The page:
I was missing some ingredients, as usual, and the ones I subbed in weren’t of the best quality, but they were passable. It was kind of like someone was whispering in my ear about all the flavors of Panang Curry, while they delicately placed forkfuls of a creamy & spicy rice dish into my confused mouth. I was nodding along the whole time, but more to please them than anything else. Damn, I was hungry. Either way, I got some echoes of the flavours of home, and that’ll have to do for now.
After a disaster with the cacao grinder, involving honey and clumpy chocolate, plus a day without internet, we were craving the weekend. We wanted bustling days in the nearby town of Pacto, food we didn’t cook ourselves, cheeky bites of chocolate from the machine, a visit to a mountaintop pool. Thankfully, come Sunday we once again had the ability to explore each corner of the world without leaving our beds. What’s more, Marie discovered a tiny bird! And then the next day the cat ate it.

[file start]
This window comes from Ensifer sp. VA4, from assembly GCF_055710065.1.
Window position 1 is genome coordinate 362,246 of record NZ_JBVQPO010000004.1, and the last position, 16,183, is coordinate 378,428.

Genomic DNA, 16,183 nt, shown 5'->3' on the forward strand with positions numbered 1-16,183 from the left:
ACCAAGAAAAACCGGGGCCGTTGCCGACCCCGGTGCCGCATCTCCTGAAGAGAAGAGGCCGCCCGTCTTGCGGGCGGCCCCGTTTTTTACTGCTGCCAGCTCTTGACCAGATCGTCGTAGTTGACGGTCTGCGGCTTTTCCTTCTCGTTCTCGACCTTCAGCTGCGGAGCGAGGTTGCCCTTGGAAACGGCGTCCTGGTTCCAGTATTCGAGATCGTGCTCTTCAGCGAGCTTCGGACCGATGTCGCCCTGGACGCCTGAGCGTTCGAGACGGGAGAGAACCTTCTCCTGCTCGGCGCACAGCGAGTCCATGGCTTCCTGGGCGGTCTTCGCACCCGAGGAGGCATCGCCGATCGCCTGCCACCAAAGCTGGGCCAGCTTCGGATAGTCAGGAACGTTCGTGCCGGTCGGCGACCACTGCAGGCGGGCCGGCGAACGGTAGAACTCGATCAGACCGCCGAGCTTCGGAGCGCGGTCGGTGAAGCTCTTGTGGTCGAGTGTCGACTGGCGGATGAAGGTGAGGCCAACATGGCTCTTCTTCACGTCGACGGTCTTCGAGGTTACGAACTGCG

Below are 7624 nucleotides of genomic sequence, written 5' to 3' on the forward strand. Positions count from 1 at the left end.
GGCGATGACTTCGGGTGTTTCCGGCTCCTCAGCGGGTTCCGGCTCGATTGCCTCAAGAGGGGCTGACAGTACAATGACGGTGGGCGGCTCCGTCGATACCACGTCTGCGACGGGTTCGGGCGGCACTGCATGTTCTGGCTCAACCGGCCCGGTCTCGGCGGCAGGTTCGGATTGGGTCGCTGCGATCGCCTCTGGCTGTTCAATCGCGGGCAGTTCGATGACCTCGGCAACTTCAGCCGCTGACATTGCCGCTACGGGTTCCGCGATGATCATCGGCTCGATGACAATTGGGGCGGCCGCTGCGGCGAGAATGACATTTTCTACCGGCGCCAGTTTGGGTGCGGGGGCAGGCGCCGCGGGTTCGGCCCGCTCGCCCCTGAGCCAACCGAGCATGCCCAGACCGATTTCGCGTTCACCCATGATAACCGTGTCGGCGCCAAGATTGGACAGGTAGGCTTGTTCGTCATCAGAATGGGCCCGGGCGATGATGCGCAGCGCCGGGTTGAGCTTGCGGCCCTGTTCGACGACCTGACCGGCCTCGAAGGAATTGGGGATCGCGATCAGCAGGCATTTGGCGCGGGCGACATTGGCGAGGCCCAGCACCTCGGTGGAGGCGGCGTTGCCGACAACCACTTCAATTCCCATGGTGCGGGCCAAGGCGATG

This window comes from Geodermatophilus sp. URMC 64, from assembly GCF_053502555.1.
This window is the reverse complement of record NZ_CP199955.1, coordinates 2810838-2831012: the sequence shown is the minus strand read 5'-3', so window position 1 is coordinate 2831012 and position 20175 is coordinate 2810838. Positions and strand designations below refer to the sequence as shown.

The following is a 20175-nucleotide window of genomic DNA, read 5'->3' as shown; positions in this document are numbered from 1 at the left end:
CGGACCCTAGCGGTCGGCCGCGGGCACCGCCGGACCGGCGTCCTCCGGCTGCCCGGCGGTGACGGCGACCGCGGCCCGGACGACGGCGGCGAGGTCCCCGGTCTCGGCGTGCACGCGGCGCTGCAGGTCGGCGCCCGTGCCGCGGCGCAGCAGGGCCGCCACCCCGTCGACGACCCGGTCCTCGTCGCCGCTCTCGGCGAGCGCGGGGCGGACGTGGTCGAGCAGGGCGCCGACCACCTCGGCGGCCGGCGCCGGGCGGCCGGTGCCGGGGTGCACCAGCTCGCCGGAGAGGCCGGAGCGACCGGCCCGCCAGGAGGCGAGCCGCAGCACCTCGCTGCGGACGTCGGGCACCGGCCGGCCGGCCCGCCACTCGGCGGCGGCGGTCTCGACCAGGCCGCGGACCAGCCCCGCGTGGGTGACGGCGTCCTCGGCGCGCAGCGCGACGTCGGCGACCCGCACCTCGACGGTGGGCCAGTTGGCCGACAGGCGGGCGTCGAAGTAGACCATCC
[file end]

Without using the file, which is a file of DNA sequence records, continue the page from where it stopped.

Is This a Coffee Farm or a Citrus Farm?
For nearly the next two weeks straight, our job on the farm was painting citrus trees. When I got some of the paint in my eye, Olga asked me if I was trying to change the color of my eyes. Luckily the paint came out, and the many bites I have all over are from red ants and mosquitoes rather than that huge spider. My visiting friend, Jillian, really only did this in her time on the farm. Outside of work, we went to visit Olga’s neighborhood of Guanábana, from where we went on an informal guided tour of the local flora & fauna while Olga’s niece walked us to the waterfalls.